How to Wash Running Shoes: A Step by Step Guide

Do yourself (and your loved ones) a favour and wash your running shoes every once in a while.

A pair of dirty running shoes

Your running shoes take a beating. The constant pounding of pavement they have to endure is only made worse if you have to run through messy or wet conditions. Let’s also not forget the sweat they absorb, especially during long runs on hot days. 

Regularly washing your running shoes is a great way to keep them fresh — this also increases the comfort and support they provide.

In this post, we’ll look at the proper way to wash running shoes. We’ve included a step-by-step guide on how to wash running shoes, as well as some tips on knowing when it’s time to replace your shoes instead of washing them off one more time.

Can I Was Running Shoes in the Washing Machine?

If you’re wondering whether you can put your running shoes through a machine wash, the answer is a hard no!

Washing machines were built to wash fabrics that are light enough to float through the various wash, rinse, and spin cycles. If you’ve ever put a pair of shoes in your washing machine, you’ve probably heard the chaos that erupts when they start spinning around in the machine’s drum.

Think of your shoes as a piece of technology — the most important piece of technology a runner can have.

A massive amount of science has gone into their design. The shape of the sole, the thickness of the cushioning, the resilience of the cloth or mesh upper, and every other component were all designed to maximize performance and minimise your risk of injury. 

Throwing that technology into the wash can harm those components and make them less resilient when you put the shoes back on.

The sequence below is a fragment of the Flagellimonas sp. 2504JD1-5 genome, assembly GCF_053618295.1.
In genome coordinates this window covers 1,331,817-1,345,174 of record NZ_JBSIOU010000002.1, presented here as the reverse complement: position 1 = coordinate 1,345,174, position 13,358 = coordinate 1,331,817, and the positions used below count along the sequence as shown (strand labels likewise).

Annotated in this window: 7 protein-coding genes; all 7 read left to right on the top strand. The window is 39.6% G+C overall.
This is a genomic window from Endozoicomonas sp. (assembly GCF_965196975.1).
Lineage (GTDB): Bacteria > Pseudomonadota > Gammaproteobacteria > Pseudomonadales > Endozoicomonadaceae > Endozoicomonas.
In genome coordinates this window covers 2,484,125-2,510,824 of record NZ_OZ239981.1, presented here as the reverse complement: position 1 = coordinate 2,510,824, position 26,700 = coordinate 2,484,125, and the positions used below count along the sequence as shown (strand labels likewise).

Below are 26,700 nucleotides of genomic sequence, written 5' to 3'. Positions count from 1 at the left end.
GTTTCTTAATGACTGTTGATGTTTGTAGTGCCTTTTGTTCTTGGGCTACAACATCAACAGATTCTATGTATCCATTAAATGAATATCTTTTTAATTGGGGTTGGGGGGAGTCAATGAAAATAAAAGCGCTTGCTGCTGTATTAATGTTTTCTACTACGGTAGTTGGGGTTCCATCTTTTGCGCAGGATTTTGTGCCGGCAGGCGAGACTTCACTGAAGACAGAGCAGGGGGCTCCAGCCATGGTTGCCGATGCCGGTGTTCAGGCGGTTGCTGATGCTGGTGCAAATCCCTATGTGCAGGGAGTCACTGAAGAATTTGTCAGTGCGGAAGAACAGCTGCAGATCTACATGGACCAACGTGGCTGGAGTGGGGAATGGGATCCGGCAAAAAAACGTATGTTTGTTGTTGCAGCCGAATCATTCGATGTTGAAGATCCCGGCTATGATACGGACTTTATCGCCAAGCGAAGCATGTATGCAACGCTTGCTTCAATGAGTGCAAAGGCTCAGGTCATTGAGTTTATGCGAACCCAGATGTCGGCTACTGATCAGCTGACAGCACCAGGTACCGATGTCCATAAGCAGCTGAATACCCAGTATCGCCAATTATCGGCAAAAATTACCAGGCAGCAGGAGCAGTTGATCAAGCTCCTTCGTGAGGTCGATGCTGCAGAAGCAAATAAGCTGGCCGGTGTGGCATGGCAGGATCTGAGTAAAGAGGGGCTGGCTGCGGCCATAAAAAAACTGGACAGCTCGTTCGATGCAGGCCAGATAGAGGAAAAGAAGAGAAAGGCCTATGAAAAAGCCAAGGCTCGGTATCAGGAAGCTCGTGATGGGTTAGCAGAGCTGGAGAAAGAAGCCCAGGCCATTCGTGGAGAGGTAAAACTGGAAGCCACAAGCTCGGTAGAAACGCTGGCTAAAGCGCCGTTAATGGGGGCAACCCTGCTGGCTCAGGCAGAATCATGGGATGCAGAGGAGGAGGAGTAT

We recommend that you take the extra time to wash your running shoes by hand. This will ensure they stay in the best possible conditiom to support you through your training.

How to Wash Running Shoes – Step by Step

Now that you know you should wash  your shoes by hand, you’re probably wondering how to do that in the most effective way possible.

It can be tempting to dunk them in a sink full of soapy water and leaving them to dry, rinsing out the sweat and removing the visible dirt and debris.

But doing this can oversoak your shoes — they’ll take days to dry, and even then, they won’t have been properly cleaned.

Instead, follow these steps to wash your running shoes the right way:

1. Prepare the Shoe

 If you’re starting with visibly muddy shoes, shake off any big chunks of dirt or grime from obvious places like the soles or the heels.

If dried mud or small pieces of gravel have gotten lodged into the treads of the soles, use a flat tool like a butter knife to scrape them out (avoid sharp tools). Removing these big chunks makes washing the rest of the shoe much easier.